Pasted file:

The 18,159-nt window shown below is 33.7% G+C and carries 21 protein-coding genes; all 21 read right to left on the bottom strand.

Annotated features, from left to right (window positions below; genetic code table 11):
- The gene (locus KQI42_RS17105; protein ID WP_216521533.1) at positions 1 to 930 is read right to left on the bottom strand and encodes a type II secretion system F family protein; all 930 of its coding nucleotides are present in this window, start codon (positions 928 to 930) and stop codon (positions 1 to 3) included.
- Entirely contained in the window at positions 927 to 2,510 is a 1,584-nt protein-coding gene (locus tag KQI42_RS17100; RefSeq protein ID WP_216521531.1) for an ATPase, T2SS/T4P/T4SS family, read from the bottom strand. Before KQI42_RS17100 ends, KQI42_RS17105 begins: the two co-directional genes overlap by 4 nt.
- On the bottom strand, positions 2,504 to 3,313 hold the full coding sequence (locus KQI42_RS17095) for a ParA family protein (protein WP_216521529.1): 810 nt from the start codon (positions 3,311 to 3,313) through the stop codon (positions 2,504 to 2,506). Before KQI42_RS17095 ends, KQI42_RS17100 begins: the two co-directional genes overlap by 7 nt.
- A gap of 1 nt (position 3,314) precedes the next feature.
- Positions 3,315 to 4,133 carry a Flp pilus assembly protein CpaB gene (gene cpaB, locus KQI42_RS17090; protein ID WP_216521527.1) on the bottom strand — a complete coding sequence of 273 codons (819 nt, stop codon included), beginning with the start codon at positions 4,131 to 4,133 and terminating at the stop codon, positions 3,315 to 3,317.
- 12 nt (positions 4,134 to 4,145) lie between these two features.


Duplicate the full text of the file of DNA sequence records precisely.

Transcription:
The 18,159-nt window shown below is 33.7% G+C and carries 21 protein-coding genes; all 21 read right to left on the bottom strand.

Annotated features, from left to right (window positions below; genetic code table 11):
- The gene (locus KQI42_RS17105; protein ID WP_216521533.1) at positions 1 to 930 is read right to left on the bottom strand and encodes a type II secretion system F family protein; all 930 of its coding nucleotides are present in this window, start codon (positions 928 to 930) and stop codon (positions 1 to 3) included.
- Entirely contained in the window at positions 927 to 2,510 is a 1,584-nt protein-coding gene (locus tag KQI42_RS17100; RefSeq protein ID WP_216521531.1) for an ATPase, T2SS/T4P/T4SS family, read from the bottom strand. Before KQI42_RS17100 ends, KQI42_RS17105 begins: the two co-directional genes overlap by 4 nt.
- On the bottom strand, positions 2,504 to 3,313 hold the full coding sequence (locus KQI42_RS17095) for a ParA family protein (protein WP_216521529.1): 810 nt from the start codon (positions 3,311 to 3,313) through the stop codon (positions 2,504 to 2,506). Before KQI42_RS17095 ends, KQI42_RS17100 begins: the two co-directional genes overlap by 7 nt.
- A gap of 1 nt (position 3,314) precedes the next feature.
- Positions 3,315 to 4,133 carry a Flp pilus assembly protein CpaB gene (gene cpaB, locus KQI42_RS17090; protein ID WP_216521527.1) on the bottom strand — a complete coding sequence of 273 codons (819 nt, stop codon included), beginning with the start codon at positions 4,131 to 4,133 and terminating at the stop codon, positions 3,315 to 3,317.
- 12 nt (positions 4,134 to 4,145) lie between these two features.